Hire Local Unemployed at Foxconn
State should enforce hiring agreements, provide transportation for area workers.
Shouldn’t the money Wisconsin citizens pay in taxes be used to help Wisconsin residents get jobs rather than to lure workers from other states?
That’s a question I found myself asking after reading that the Walker administration wants to spend $6.8 million to lure people from Minneapolis, Detroit and Chicago to work at the new multi-billion-dollar Foxconn complex and other jobs.
What if we found ways to help Foxconn hire the unemployed and underemployed from Racine and Milwaukee?
The unprecedented $4 billion investment in Foxconn has been justified on the grounds that it will create family-supporting jobs. But so far, there has been virtually no discussion on how to connect Wisconsin’s own workers to these jobs.
Consider the city of Racine. It is several strip malls and farm fields away from the proposed Foxconn campus in Mount Pleasant. For many years, Racine has had the state’s highest unemployment rate. Milwaukee, the city with the second-highest unemployment rate, is just 25 miles away.
These cities were rated the third- and fourth-worst in America for African Americans in large part because their economies have been decimated by deindustrialization and de-unionization. In some neighborhoods, the jobless rates for African American males is above 50%.
There are more than 100,000 men and women in Milwaukee and Racine who want family-supporting employment. Many are working in low-wage, often part-time and temporary jobs, trying to make ends meet.
How can we connect these workers to Foxconn?
One solution is to develop local hiring agreements with Racine and Milwaukee.
Northwestern Mutual was very successful meeting local hiring goals when constructing its new office tower in downtown Milwaukee. The Milwaukee Bucks are implementing a model local hiring agreement that covers construction and end-use jobs. Under Armour and its developers have a community benefits agreement with the city of Baltimore that guarantees local hiring and low-income housing construction. Gateway Technical College and Milwaukee Area Technical College are committed to providing training.
That’s the first step. But it’s not enough.
These workers frequently lack reliable transportation, a prerequisite for employment, and there is no public transportation that connects their neighborhoods to the Foxconn campus.
Why not make it easier for them to live in Mt. Pleasant or get there efficiently?
Reliable and frequent public transport needs to be established between Racine, Milwaukee and the Foxconn campus. Bus lines could be extended from Racine to Foxconn with relative ease and at a fraction of the close to $500 million we are spending to expand highways and I-94. It’s also a fraction of the cost of the potential $4 billion in subsidies that taxpayers may end up paying out to Foxconn, itself a billion-dollar company.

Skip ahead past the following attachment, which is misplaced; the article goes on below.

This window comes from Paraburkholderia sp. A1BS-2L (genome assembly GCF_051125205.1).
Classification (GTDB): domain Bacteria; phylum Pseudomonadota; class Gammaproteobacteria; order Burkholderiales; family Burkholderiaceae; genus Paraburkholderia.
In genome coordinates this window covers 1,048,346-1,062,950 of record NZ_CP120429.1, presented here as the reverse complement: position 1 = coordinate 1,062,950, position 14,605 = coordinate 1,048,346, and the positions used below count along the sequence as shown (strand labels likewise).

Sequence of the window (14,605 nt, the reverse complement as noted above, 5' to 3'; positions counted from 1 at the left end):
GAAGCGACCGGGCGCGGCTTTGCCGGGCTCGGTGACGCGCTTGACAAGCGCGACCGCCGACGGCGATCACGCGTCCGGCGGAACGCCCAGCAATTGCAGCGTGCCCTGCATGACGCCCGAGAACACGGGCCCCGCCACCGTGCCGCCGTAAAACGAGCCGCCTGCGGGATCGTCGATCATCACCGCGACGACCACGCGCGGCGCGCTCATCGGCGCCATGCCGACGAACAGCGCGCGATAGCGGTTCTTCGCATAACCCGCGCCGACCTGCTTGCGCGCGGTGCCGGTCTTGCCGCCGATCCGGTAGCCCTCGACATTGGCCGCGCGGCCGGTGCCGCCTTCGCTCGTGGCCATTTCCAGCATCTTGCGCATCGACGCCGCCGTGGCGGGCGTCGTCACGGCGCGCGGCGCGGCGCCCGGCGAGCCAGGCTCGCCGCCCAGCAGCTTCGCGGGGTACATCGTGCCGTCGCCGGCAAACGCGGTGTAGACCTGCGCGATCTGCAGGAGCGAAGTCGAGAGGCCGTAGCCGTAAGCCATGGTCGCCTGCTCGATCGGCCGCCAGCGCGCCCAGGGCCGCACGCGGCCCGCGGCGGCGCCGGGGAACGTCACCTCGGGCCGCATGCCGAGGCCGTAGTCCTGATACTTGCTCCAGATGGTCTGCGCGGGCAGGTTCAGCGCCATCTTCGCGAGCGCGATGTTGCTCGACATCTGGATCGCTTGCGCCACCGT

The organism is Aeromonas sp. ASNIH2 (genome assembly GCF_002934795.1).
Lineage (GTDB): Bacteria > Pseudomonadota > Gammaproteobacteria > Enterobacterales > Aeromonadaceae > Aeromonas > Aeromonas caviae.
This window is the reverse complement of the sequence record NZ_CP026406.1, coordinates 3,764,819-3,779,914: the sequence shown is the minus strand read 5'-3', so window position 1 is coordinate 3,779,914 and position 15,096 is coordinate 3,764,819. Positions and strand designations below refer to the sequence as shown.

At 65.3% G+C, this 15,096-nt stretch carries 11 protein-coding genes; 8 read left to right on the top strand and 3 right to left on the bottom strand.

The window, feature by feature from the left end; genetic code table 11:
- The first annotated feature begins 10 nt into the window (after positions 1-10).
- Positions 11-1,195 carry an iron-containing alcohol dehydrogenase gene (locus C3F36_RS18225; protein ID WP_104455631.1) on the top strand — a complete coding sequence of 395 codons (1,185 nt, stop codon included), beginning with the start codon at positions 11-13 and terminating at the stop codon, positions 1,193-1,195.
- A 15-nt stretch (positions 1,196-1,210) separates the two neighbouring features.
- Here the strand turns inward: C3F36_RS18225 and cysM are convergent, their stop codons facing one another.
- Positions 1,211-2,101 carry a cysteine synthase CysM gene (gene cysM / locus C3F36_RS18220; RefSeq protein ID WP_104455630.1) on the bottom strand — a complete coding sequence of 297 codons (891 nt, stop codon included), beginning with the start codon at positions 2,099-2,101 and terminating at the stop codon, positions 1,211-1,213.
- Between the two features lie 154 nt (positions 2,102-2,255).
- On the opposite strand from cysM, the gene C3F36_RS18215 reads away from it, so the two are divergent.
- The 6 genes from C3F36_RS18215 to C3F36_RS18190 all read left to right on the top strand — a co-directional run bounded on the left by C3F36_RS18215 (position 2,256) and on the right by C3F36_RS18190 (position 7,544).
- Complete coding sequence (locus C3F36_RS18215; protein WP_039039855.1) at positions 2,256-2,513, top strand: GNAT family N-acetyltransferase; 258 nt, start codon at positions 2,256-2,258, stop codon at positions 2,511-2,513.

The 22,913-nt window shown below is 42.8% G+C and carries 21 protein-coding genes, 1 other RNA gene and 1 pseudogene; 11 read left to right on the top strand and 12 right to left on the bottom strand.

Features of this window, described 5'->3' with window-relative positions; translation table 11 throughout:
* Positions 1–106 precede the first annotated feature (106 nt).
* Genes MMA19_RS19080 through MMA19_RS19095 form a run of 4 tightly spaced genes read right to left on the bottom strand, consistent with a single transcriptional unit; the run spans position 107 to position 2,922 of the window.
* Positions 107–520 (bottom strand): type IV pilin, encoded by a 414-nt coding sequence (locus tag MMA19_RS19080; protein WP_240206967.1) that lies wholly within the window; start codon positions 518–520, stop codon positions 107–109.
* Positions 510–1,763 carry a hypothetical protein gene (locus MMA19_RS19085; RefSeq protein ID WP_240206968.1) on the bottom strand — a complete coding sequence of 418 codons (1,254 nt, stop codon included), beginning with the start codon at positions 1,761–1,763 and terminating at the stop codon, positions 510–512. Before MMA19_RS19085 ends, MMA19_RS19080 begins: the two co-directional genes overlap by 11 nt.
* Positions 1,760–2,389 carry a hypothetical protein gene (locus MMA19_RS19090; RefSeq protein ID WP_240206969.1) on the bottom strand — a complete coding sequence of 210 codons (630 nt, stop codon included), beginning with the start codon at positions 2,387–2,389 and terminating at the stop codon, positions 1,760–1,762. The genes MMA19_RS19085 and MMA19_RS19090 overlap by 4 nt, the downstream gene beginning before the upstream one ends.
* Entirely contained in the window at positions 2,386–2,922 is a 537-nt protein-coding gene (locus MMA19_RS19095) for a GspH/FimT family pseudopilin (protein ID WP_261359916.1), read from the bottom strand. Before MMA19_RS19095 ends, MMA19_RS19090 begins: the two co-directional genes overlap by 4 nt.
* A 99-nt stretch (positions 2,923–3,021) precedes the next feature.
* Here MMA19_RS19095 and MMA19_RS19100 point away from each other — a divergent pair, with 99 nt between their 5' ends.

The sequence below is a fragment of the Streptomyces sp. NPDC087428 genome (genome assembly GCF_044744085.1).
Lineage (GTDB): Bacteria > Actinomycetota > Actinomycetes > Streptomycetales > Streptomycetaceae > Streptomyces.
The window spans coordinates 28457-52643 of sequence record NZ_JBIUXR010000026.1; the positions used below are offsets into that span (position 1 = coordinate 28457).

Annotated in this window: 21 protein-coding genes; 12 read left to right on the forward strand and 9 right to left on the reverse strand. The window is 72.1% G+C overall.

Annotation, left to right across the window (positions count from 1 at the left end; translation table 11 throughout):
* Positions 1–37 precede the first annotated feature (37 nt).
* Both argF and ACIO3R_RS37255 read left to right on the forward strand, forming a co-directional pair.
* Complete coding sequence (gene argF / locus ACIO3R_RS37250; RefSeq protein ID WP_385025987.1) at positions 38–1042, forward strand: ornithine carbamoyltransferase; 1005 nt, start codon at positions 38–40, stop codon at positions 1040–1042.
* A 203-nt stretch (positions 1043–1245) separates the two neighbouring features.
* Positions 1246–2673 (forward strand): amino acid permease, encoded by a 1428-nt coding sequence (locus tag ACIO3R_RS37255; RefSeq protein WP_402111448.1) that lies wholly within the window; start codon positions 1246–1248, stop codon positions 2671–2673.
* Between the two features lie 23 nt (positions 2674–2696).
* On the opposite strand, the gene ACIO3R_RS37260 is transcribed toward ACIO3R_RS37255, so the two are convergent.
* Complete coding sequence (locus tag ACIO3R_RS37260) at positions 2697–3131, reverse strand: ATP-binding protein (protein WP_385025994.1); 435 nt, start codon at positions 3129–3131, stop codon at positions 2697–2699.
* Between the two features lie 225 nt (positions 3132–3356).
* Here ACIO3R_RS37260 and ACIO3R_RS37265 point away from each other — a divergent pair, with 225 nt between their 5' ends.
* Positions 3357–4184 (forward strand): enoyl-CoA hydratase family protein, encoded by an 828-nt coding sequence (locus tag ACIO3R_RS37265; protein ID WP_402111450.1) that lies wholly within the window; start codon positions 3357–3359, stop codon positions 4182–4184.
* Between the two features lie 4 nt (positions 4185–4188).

Foxconn also could emulate Silicon Valley companies, such as Facebook, which use their own buses to shuttle workers between San Francisco neighborhoods and jobs.
Another strategy: Build low-income housing in Mount Pleasant so workers can live close to their employer. This proposal may meet political opposition — the “not in my backyard” sentiment is real. But the state already has used eminent domain to secure land for Foxconn. Wisconsin should be no less aggressive in helping its workers live near the Foxconn campus.
Business leaders and elected officials frequently complain about a labor shortage they say is holding back the state’s economy. Yet our most populated cities have citizens ready to be trained and hungry for full-time, family-supporting jobs.
While the Foxconn subsidies remain controversial, and welfare-for-the-wealthy remains a hot-button political issue, one thing is clear:
It makes sense to help Wisconsin’s own workers get these jobs.
Michael Rosen is a retired professor at Milwaukee Area Technical College.
- Op Ed: EPA Overrules Pruitt-Walker Smog Increases - James Rowen - Jun 7th, 2021
- Village Paid Foxconn Project Manager Nearly $1 Million - Corri Hess - May 28th, 2021
- Op Ed: Foxconn Shows Folly of Cheesehead Revolution - Dan Shafer - May 12th, 2021
- Foxconn Deal Doesn’t Reduce Local Government Risk - Corri Hess - May 3rd, 2021
- Murphy’s Law: The True Costs of New Foxconn Deal - Bruce Murphy - Apr 28th, 2021
- The State of Politics: All Sides Won On New Foxconn Deal - Steven Walters - Apr 26th, 2021
- New Foxconn Deal Cuts Incentives By $2.77 Billion - Jeramey Jannene - Apr 20th, 2021
- Rep Hintz: Statement on Approval of Revised Foxconn Contract - State Rep. Gordon Hintz - Apr 20th, 2021
- New Foxconn and WEDC Agreement Provides Flexibility and Clarity for Renewed Tech Investments in Science and Technology Park - Foxconn Technology Group - Apr 20th, 2021
- Gov. Evers Announces Renegotiated Foxconn Contract to Save Taxpayers $2.77 Billion - Gov. Tony Evers - Apr 20th, 2021
Read more about Foxconn Facility here